The reverend, the terrorist, and a web of rumors: the image repair discourse of Barack Obama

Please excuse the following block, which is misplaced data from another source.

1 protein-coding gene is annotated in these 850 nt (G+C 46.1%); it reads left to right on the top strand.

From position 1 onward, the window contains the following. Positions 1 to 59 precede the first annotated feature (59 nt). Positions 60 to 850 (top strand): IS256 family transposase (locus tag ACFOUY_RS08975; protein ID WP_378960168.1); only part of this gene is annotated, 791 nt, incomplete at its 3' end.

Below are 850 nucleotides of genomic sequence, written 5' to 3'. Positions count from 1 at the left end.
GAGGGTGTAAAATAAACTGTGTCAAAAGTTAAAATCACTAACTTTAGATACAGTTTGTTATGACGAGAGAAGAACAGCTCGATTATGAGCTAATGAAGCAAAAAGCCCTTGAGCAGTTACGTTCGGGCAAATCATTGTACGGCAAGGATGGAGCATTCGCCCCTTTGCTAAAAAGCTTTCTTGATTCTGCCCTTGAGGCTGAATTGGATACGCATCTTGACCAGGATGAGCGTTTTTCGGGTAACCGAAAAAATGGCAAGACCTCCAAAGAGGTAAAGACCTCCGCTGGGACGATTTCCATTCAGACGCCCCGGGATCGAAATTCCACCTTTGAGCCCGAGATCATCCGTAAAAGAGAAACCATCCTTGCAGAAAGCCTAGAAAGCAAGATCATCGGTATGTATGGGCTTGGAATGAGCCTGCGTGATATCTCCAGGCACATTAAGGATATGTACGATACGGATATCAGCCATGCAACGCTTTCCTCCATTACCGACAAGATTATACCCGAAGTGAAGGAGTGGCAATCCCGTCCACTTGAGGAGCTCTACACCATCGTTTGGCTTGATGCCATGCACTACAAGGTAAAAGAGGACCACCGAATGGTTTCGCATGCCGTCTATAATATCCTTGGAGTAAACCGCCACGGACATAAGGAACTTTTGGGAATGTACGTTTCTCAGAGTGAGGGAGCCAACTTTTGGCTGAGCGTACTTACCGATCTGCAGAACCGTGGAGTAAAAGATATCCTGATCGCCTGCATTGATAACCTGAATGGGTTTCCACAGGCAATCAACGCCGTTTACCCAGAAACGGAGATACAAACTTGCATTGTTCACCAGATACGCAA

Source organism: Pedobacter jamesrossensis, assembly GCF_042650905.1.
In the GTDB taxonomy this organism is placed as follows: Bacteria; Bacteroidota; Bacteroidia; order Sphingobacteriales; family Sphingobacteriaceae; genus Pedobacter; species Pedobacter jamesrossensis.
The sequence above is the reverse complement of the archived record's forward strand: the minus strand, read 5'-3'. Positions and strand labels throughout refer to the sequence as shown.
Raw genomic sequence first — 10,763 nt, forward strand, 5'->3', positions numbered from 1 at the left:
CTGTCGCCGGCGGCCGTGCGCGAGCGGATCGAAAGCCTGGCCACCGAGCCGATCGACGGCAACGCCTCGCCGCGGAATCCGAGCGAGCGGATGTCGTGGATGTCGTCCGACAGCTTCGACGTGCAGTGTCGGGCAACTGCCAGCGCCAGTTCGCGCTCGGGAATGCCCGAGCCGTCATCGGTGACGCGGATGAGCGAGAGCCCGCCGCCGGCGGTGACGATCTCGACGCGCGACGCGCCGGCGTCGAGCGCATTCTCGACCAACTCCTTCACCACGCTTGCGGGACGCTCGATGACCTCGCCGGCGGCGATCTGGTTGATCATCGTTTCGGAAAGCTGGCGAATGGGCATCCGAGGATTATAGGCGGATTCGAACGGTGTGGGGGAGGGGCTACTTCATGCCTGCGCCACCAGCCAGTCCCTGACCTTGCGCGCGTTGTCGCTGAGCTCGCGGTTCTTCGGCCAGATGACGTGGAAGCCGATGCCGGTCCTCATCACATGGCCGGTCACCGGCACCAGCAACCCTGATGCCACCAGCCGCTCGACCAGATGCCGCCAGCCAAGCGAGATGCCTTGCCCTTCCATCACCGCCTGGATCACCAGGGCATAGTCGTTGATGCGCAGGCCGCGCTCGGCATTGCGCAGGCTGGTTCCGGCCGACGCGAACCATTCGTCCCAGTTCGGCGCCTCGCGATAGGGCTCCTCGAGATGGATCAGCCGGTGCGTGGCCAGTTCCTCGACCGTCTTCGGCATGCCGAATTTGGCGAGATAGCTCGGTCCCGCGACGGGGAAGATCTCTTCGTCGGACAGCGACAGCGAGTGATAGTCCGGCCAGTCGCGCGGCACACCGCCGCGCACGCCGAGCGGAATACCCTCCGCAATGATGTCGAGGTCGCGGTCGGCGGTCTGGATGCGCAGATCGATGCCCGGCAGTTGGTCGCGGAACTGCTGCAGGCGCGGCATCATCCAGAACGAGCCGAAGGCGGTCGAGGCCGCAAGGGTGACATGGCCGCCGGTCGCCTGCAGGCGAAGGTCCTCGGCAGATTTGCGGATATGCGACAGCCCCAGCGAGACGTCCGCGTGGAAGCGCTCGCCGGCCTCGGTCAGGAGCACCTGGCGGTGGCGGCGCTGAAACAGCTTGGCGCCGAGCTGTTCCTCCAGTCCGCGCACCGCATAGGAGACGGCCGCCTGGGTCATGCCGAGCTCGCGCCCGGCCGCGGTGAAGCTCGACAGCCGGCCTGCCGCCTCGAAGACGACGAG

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During the 2008 presidential campaign, Barack Obama faced numerous attacks on his character, and on his associations. He was attacked most prominently for his associations with Reverend Jeremiah Wright and William Ayers. Obama's faith, citizenship, and patriotism were also challenged. This study employs image repair theory to analyze Obama's image repair discourse in a variety of messages. Notably, Obama's internet-based image discourse in response to faith, citizenship, and patriotism attacks received unique analysis in this study. Through rhetorical analysis, this study found that Obama used the strategies of simple denial, shifting the blame, defeasibility, bolstering, minimization, differentiation, transcendence, attack accuser, and corrective action to respond to the Wright attacks. To respond to the Ayers attacks, Obama used simple denial, defeasibility, bolstering, differentiation, transcendence, and attack accuser. Obama used simple denial, accident, bolstering, attack accuser, differentiation, minimization, and transcendence in his various internet defenses. An important theoretical contribution of this study is the idea that kairos, or opportune timing of messages with respect to the rhetorical situation, should be an important consideration in the analysis apologia. Generally, Obama's image repair efforts were found to be kairotically effective. Assessment of overall effectiveness was confirmed using the criteria of media coverage, surveys, and internal consistency.